And that brings me back to my illustration.

The Lord scraped off the messy, ugly “popcorn ceiling” of my life, and He is in the process of creating the beauty of His holiness in me. 

Are you in that process too? How do you know?

– Dawn



Surviving the ‘Dog Days’

31 Jul

DogDaysOfSummerI watch my dog cool down every summer as August approaches in hot San Diego. Roscoe sits on the cool wood floor and camps out in front of our revolving fan. Sometimes he turns his head toward the fan, and I laugh as his ears fly out behind him. He moves his head back and forth to catch every bit of the cool, refreshing breeze.

As August continues, I often find him panting there. And believe me, there have been days I’ve wanted to join Roscoe on the floor!

It’s always tough going during the “Dog Days” of summer – unless you’re at the beach. Or running your air condition most of the day. ($$$$$$$!!!!)

I wondered where the phrase “dog days” came from.

I discovered in the Northern Hemisphere, these days occur most often in July and August. During this time, a constellation named Orion (the Hunter) appears in the sky. It is near the constellation Canis Major (greater dog), and according to tales about the constellations, Canis Major is one of Orion’s hunting dogs.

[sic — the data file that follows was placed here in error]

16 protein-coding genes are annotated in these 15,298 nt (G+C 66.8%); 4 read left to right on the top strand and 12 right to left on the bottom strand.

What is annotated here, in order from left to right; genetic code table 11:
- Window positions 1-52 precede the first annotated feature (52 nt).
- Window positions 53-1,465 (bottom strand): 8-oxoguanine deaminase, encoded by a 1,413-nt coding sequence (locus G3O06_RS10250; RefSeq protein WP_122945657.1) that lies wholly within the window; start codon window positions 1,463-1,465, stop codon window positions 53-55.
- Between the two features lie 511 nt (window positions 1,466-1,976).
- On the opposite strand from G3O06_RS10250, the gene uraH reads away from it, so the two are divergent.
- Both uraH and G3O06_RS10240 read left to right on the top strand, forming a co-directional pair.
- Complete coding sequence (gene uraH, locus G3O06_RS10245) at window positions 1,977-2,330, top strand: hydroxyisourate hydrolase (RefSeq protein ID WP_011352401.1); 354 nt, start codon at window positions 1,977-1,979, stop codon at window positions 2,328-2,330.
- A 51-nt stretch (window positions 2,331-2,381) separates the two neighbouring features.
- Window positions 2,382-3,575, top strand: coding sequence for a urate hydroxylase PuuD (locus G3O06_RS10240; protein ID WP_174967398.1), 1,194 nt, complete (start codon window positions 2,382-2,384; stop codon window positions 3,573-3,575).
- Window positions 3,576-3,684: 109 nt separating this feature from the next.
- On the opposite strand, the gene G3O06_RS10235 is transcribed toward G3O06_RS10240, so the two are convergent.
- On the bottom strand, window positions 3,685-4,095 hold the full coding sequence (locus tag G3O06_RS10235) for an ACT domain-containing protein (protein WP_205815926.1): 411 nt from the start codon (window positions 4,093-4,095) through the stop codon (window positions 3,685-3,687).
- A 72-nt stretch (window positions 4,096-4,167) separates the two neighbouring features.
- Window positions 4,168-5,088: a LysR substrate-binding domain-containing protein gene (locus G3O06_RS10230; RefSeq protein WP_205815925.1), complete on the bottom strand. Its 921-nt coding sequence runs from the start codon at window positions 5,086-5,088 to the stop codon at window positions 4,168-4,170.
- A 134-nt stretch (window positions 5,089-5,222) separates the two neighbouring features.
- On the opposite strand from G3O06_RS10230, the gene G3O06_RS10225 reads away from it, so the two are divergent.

A star in this “dog” constellation, on the front of the dog’s neck, is called Sirius (the Constellations_OrionAndCanisMajorDog Star). It’s an extremely bright, intense star. As July/early August arrives, Sirius seems to get “lost” in the sky; but the ancients knew the “Dog Star” was still there. And they felt (logically, to them) the searing, bright star added to the heat of the season.

The Romans called these days “Caniculares dies,” or “days of the dogs.” According to Wikipedia,  the Romans even sacrificed a red dog in the springtime to appease the supposed rage of Sirius. Apparently they believed the star was the sinister cause of the “hot, sultry weather.”